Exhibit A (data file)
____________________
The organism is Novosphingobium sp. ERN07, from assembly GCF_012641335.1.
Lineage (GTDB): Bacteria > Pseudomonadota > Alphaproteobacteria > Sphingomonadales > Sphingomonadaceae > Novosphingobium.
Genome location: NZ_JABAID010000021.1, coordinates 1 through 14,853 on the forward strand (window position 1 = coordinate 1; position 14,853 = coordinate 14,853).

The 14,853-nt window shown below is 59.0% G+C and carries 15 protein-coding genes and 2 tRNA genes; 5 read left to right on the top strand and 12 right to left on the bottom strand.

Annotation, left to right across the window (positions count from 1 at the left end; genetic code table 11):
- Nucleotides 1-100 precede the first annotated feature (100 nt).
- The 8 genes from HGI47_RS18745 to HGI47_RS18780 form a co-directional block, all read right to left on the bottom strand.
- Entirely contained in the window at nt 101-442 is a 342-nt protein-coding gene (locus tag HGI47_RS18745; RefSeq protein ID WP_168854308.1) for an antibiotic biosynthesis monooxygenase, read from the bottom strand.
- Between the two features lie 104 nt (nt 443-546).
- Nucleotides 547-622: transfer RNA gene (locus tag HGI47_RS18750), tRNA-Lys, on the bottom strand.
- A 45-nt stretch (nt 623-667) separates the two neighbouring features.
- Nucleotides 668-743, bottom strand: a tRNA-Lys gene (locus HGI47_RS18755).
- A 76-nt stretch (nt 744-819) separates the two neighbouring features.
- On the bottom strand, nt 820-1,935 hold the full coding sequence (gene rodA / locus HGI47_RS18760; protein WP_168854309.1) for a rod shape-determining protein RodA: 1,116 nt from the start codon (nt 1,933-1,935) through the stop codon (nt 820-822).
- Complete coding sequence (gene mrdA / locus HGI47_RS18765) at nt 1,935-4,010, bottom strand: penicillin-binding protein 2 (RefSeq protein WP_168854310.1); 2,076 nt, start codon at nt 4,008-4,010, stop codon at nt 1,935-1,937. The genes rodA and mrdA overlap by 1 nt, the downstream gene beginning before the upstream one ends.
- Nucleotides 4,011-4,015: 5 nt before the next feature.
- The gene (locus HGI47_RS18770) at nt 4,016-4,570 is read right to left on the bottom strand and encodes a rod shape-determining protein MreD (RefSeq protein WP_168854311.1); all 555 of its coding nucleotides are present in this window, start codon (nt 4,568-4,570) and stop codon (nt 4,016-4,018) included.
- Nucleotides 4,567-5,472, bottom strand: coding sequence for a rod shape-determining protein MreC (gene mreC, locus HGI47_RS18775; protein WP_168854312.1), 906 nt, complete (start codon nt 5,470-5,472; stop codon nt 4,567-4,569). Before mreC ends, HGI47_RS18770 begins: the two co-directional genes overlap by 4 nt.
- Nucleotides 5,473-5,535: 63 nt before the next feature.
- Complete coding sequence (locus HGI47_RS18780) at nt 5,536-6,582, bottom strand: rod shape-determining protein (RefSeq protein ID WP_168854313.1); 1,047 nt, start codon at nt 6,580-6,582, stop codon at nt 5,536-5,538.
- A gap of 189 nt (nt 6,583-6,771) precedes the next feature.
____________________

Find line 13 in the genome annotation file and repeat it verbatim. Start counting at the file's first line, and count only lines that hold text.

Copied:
- A 76-nt stretch (nt 744-819) separates the two neighbouring features.